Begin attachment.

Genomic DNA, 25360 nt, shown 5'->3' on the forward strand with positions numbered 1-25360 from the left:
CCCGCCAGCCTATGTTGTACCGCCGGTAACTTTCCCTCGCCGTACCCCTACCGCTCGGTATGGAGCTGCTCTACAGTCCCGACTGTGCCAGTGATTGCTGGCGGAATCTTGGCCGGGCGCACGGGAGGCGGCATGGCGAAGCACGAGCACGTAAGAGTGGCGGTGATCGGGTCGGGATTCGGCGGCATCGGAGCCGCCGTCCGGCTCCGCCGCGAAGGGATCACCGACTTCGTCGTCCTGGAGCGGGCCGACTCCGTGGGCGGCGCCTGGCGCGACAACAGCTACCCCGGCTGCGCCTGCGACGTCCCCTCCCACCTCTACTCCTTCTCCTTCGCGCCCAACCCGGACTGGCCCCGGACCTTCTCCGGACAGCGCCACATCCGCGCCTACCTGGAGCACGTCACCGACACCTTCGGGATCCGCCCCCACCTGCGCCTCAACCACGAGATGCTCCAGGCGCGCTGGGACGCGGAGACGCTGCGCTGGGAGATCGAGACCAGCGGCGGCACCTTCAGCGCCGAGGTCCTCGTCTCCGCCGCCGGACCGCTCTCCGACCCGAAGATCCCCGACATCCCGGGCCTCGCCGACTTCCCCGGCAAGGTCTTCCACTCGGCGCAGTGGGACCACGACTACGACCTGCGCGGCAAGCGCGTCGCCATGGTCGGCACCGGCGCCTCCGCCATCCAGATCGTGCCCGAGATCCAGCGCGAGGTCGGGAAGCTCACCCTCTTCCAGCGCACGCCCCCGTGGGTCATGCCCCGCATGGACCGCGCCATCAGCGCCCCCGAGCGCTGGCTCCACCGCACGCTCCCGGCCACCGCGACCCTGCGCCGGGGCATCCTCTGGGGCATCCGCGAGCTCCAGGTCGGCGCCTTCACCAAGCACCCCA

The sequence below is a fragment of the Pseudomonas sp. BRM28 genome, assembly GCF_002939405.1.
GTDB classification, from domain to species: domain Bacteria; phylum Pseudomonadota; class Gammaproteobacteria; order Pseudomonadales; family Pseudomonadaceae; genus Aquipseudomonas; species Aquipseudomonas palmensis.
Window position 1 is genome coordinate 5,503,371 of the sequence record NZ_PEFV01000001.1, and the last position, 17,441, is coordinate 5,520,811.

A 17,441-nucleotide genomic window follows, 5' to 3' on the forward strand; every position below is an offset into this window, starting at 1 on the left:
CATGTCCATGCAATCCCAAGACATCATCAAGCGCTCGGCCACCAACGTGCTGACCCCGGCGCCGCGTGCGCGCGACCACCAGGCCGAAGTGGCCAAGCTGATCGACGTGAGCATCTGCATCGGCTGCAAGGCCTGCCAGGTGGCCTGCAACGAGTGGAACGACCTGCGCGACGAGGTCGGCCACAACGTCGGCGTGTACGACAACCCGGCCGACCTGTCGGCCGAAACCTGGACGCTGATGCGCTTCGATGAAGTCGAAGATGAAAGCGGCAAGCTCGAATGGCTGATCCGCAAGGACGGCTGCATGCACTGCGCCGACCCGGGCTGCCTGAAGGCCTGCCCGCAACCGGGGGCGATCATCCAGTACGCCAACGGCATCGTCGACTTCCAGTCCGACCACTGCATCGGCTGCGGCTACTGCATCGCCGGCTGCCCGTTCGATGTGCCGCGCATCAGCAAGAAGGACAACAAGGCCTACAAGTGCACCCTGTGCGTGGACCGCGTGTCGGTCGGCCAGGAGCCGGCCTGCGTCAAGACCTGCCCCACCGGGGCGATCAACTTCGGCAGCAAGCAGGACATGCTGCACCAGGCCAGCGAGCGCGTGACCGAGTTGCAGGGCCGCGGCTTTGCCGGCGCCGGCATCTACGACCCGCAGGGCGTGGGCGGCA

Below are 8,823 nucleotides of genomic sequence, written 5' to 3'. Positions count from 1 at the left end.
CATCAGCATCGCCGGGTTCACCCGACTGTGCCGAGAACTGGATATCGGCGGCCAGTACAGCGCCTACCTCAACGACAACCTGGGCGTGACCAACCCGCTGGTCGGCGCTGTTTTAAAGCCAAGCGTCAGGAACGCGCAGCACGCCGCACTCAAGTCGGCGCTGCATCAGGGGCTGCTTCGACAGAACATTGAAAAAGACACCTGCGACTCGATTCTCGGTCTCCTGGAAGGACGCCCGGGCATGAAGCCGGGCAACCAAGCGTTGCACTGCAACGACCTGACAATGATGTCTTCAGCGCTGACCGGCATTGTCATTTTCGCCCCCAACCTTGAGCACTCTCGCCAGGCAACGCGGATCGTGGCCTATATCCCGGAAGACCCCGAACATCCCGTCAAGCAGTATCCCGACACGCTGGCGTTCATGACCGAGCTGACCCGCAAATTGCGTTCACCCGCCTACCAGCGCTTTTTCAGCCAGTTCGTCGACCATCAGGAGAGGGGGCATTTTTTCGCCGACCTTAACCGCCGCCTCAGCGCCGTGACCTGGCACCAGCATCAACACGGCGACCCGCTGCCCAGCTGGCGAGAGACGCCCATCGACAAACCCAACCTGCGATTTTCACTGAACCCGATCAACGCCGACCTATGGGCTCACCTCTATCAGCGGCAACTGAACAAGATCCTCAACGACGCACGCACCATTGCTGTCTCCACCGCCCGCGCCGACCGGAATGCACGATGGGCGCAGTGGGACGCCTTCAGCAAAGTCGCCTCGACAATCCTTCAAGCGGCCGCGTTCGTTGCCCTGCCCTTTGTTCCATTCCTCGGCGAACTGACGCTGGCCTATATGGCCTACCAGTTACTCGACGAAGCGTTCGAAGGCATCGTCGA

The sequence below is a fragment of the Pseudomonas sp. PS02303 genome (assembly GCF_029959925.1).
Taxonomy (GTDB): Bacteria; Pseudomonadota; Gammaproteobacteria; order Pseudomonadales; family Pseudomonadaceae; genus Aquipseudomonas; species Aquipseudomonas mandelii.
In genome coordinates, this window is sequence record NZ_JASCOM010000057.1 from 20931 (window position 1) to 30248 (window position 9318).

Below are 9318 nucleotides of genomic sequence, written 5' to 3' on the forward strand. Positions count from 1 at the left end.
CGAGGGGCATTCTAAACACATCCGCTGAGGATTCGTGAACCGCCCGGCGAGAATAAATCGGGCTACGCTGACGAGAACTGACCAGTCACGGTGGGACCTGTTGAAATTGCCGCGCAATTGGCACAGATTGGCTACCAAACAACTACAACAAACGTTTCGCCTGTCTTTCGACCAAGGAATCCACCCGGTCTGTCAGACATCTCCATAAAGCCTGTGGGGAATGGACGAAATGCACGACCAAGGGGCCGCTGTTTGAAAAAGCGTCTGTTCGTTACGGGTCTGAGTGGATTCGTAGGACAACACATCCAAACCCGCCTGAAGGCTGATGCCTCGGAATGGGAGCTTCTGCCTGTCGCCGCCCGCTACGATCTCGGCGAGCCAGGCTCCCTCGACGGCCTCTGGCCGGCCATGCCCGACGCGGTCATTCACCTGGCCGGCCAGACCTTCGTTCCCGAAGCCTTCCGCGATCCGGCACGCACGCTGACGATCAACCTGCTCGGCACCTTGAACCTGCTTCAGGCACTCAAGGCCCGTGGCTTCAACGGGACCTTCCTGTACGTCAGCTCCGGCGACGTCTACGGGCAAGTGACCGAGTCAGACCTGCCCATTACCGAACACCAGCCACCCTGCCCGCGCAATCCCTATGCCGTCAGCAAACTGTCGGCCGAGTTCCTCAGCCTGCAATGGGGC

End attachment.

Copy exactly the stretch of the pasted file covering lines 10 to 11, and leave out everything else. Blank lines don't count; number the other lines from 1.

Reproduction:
The sequence below is a fragment of the Pseudomonas sp. PS02303 genome (assembly GCF_029959925.1).
Taxonomy (GTDB): Bacteria; Pseudomonadota; Gammaproteobacteria; order Pseudomonadales; family Pseudomonadaceae; genus Aquipseudomonas; species Aquipseudomonas mandelii.